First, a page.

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Why This Airport in Nepal is the World's Most Dangerous

Why This Airport in Nepal is the World's Most Dangerous


Flying is considered the safest transportation due to the extremely low probability of being in a major incident. Compared to cars and bikes that regularly crash, aircraft have strong safety mechanisms to prevent severe accidents from occurring. The International Air Transport Association (IATA) found only five fatal accidents — defined as those involving the death of passengers or crew — out of 32.2 million flights in 2022. IATA attributed the low accident numbers to improved aviation safety over several decades.




Despite aviation's strong safety record, some airports can be difficult for aircraft to navigate. You may have gone on a flight where the passengers clap when the plane lands. This scenario does not happen for no reason: factors ranging from severe weather to an airport's geography can complicate the takeoff and landing process. We will look deeper at the world's most dangerous airport. 


Tenzing-Hillary Airport (LUA) in Lukla, Nepal, is known for being the closest airport to the world's tallest mountain: Mount Everest. Most passengers interested in climbing Mt. Everest take flights to the region from Tribhuvan International Airport (KTM) in Kathmandu. Although flights between Kathmandu and Lukla cover a short distance, the climate means that flights can only happen during the day in good weather. Unpredictable weather in the form of high winds, snow, and foggy conditions regularly forces the delay or cancellation of flights. 



Photo: Forbes


Departing from and landing at the airport is extremely difficult due to poor infrastructure and the mountainous geography. The airport's only runway is 1,729 feet (527 meters) on the edge of a cliff. Furthermore, navigating an aircraft before landing and after takeoff is challenging because pilots must avoid hitting the nearby mountains. Pilots must have flexible schedules because poor weather regularly closes the airport, forcing inbound aircraft to turn back. The airport, located at an elevation of 9,334 feet (2,845 meters), can only be used by pilots with special training.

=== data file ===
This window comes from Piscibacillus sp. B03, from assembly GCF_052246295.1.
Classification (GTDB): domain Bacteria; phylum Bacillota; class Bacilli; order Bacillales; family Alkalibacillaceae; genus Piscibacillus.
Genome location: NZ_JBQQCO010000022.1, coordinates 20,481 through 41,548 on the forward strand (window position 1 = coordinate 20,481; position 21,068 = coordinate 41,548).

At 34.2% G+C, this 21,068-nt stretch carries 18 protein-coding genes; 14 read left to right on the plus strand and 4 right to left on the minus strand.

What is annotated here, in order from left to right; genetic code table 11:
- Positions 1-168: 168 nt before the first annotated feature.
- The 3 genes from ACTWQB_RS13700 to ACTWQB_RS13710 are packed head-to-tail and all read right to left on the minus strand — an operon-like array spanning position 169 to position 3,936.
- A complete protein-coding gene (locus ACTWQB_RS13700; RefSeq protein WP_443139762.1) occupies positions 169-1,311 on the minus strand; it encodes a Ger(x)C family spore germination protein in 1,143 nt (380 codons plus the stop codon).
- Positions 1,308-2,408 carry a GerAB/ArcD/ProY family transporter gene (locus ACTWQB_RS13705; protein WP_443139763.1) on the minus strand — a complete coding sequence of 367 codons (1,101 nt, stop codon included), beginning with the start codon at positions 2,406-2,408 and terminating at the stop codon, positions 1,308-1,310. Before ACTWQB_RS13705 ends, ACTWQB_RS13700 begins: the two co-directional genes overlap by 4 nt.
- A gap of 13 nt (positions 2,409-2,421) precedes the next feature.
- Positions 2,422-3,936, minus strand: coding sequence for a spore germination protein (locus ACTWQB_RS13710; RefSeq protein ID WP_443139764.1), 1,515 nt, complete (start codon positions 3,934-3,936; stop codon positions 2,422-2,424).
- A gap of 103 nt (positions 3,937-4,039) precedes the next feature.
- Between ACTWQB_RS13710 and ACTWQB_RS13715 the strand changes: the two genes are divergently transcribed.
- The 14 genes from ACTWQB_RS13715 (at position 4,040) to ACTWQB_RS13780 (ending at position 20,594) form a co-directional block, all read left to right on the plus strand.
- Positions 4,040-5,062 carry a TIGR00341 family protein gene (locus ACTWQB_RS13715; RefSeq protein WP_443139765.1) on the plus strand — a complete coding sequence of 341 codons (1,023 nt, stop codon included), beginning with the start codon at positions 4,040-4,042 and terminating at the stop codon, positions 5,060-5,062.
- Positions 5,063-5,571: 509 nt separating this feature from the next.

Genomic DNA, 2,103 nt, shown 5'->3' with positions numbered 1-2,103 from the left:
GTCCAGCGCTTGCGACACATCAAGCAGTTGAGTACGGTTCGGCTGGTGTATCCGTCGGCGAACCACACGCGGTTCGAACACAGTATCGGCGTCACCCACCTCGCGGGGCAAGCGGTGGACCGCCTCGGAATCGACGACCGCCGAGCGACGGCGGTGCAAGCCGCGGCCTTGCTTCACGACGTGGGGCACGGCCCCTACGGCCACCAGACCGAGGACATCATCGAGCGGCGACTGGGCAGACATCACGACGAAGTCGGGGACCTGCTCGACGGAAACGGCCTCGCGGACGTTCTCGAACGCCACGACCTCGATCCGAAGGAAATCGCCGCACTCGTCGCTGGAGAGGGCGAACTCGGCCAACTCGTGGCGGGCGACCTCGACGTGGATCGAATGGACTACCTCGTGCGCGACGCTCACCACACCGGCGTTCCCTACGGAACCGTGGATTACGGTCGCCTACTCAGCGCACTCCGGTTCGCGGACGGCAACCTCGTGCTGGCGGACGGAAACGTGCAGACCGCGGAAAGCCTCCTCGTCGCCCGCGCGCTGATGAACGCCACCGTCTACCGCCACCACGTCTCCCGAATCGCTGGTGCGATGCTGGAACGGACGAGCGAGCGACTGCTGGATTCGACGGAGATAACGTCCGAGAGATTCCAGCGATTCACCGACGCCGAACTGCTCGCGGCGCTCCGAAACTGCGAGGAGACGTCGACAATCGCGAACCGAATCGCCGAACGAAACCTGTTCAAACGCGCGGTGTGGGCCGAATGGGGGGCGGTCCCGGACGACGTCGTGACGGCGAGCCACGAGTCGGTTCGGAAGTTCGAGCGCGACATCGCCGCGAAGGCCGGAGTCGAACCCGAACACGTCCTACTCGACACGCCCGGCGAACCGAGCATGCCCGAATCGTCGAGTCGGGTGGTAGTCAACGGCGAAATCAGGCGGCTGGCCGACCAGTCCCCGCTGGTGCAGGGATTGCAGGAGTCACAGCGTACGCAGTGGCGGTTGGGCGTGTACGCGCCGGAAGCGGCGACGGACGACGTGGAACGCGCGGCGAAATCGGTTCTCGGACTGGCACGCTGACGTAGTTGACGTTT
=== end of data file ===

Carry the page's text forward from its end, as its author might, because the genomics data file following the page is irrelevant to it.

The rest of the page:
This airport is not meant for the faint of heart, whether pilots or regular passengers. Anyone visiting the area for tourism is likely the adventurous type interested in the challenge of climbing the world's tallest mountain. Pilots interested in operating here must have completed at least 100 short-takeoff-and-landing (STOL) missions, have at least one year of STOL experience in Nepal, and have completed ten flights at this specific airport with a certified pilot. In addition, pilots must have experience with smaller planes because Boeing and Airbus aircraft cannot be used here.


Tenzing-Hillary Airport's challenging location and infrastructure have naturally led to multiple flight crashes. The deadliest incident involved a Yeti Airlines DHC-6 Twin Otter 300 with the registration code 9N-AFE. In October 2008, this plane crashed on the final approach and caught fire. The crash, blamed on inclement weather, killed 18 passengers and crew but not the pilot. The casualties from other incidents ranged from people onboard suffering minor injuries to the deaths of passengers and crew.



Photo: Bureau of Aircraft Accidents Archives


Tenzing-Hillary Airport is widely considered the world's most dangerous airport. Sources ranging from Forbes to CNN and The History Channel have ranked the airport as the world's most difficult for aircraft operations. However, this airport is one of many known for being dangerous. Other difficult airports can be found in countries including Bhutan, France, Honduras, St. Maarten, Portugal, and Gibraltar.

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George Mwangi
Aviation writer based in Washington, DC. Visited 21 countries on thousands of miles of flights.

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